Capitol Hill's Oddfellows Hall. Flickr photo by <a href=

Capitol Hill's Oddfellows Hall. Flickr photo by LookatLao.

There’s a story in Saturday’s New York Times about a Beacon, NY, a blue-collar city whose downtown was wiped out when industry (Nabisco, etc.) pulled out. But, they bounced back. And downtown’s low-rent, historic brick buildings became magnets for art galleries, boutiques, and restaurants. Sounds great, no? It sounds a lot like the downtown Bremerton of not so few dreams, eh? But, the parties over. Almost.

Beacon’s taken a beating in the recession. Fewer tourists are coming into town. Fewer locals are going out to eat. And town’s rebound is on the verge of deflating. Perhaps they hit at just the wrong time. And perhaps Bremerton will come of age right as the economy’s picking up. With Ron Sher on the line for a the Penny’s building, and empty condos on the waterfront, it’s not such a crazy idea. But, here’s what catches my eye about Jodi Rudoren’s NYT piece:

A couple of brave entrepreneurs, including Poppy’s, a grass-fed burger shack, and Isamu, which serves sushi and Chinese food, have even opened in recent weeks.

There are a couple of bright spots: At Homespun Foods, where everything on the menu is under $10, sales rose 12 percent in January (“People are still going out for that chocolate chip cookie,” said Jessica Reisman, the chef-owner.) and Artisan Wine Shop has sold 10 percent more bottles in 2009 than at this point last year (though the average bottle price is down 8 percent).

Enter The Patio (and, sort of, the rest of Manette).

Friday night our party of six made our entrance around 7:45 p.m. (When we left just after 9:30, we’d been alone for quite some time.) While I pontificated on their small, but decent beer selection, I noticed something interesting about the seven meals served around us: four of them were cheeseburgers.

The Patio’s cheeseburger is factory-packed, generic, and can be ordered with a delicious side salad. It’s plain. It’s uneventful. And at $10, it’s the cheapest entree on the menu. The rest of the dinner offerings range from good but expensive salads in the mid-teens (the chicken chop is $14) and steak in the $20+ range. Are the entrees worth it? Probably. But, if I’m going to sit in a chilly room (sweaters are mandatory) in East Bremerton, I don’t want to drop $20 on dinner and ogle at your wine selection. I want conversation, good beer, and a $10 dinner. Obviously, I wasn’t alone. But there are only so many times I can chow down a $10 burger that’s not as good as what I get at McCormick & Schmick’s for $1.95 during happy hour.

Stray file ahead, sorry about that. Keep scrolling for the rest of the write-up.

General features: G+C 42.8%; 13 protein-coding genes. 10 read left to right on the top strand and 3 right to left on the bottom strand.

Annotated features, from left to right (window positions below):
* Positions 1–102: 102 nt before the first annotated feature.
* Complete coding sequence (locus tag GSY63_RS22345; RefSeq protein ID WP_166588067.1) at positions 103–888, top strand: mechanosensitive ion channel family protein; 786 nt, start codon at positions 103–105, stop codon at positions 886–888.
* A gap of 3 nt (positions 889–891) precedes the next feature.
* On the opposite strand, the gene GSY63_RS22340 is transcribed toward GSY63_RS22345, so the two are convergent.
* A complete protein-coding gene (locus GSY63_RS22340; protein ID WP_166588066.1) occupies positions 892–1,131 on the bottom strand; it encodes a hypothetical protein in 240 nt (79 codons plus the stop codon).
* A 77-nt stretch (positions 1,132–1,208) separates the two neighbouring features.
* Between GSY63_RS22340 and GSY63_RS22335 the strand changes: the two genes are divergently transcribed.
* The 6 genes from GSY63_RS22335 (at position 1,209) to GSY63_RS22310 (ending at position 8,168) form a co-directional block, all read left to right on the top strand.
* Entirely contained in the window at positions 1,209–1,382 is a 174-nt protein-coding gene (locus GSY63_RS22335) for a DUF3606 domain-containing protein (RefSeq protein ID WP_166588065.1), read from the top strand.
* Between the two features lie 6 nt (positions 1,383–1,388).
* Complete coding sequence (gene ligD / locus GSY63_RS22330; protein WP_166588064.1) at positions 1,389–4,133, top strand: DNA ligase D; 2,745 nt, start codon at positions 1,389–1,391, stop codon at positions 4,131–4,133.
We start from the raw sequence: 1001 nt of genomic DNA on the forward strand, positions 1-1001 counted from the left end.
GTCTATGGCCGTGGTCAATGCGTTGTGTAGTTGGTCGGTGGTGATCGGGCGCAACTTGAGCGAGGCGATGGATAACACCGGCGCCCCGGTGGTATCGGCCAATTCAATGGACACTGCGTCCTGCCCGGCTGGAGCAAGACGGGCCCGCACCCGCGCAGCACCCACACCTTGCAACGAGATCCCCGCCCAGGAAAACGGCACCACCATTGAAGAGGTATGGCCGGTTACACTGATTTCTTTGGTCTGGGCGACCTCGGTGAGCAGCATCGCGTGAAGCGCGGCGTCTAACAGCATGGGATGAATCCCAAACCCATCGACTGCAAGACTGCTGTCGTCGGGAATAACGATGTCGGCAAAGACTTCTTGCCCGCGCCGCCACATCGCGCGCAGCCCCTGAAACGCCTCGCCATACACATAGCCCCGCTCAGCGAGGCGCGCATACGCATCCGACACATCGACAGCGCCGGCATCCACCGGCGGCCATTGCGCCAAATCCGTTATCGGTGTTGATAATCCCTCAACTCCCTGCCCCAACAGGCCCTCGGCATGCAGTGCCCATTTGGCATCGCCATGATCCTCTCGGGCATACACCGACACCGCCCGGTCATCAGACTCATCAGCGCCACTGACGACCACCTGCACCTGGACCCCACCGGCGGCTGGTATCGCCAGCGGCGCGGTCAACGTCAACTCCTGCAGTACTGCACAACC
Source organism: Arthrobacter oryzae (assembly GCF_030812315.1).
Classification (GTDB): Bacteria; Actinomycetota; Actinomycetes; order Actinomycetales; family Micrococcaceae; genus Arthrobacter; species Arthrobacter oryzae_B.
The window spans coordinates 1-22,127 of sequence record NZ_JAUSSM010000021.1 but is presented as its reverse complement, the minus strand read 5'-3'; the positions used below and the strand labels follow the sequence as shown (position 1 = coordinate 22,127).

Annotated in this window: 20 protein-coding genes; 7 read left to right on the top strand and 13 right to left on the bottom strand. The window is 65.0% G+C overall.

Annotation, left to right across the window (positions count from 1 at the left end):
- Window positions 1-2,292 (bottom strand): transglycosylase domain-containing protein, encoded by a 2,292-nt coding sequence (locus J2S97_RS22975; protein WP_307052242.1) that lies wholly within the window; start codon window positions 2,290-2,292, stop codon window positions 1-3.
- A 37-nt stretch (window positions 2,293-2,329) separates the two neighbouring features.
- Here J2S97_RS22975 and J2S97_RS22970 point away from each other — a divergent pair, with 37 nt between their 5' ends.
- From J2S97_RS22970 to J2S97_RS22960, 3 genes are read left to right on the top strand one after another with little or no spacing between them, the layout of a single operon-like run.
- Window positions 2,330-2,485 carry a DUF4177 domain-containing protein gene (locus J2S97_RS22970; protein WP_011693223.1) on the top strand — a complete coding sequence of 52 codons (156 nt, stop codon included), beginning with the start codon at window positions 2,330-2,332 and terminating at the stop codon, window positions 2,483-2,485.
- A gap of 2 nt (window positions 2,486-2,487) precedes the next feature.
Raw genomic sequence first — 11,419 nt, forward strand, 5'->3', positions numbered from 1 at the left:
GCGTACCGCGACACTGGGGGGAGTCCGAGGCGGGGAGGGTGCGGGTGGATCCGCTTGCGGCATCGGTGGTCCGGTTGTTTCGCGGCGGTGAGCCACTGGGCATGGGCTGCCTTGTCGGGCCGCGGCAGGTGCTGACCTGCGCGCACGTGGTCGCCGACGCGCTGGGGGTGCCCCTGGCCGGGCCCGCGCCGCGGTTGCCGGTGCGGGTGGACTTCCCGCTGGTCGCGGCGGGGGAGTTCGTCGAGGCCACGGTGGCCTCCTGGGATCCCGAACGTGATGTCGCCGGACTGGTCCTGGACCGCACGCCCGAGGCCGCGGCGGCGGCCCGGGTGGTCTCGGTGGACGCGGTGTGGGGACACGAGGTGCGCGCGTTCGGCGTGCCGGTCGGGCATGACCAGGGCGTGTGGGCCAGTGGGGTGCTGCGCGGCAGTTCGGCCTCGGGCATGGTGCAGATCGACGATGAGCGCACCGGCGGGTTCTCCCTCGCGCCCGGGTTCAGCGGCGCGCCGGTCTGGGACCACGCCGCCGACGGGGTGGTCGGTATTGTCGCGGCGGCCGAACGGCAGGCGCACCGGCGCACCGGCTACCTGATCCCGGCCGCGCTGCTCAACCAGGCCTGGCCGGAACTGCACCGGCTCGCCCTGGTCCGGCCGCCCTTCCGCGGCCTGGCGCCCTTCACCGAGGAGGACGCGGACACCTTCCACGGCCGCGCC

The Patio’s one the latest of three restaurants in the neighborhood living on this price point. Chris Bortisser’s August Wynn, and fine dining stalwarts at La Fermata being the other two (oh, right, and the Boat Shed). Can Manette/Bremerton support all three? I don’t know. But, I can’t afford it. I can afford the $10 cheeseburger, though. And Beacon’s new burger shack is sounding really good right about now. So does a charcuterie plate at Capitol Hill’s Oddfellows Cafe + Bar, the hipsters’ latest hang is strong in the $8-$12 range, boats a hoppy selection of handles, and is the neighborhood’s latest meeting place of choice in a neighborhood full of meeting places.

“I’ve also eaten dishes at Oddfellows so good I was surprised to spend only $10–$13 on them,” says Seattle Weekly food critic Jonathan Kauffman.

It’s not that I don’t want to go out to eat. Quite the contrary, in fact. But, if all you’re serving at my level is mediocre $10 cheeseburgers, I can’t do it. Perhaps rather than three attempts at high(er) end dining in the neighborhood, we too could enjoy a neighborhood meeting place with affordable plates with personality.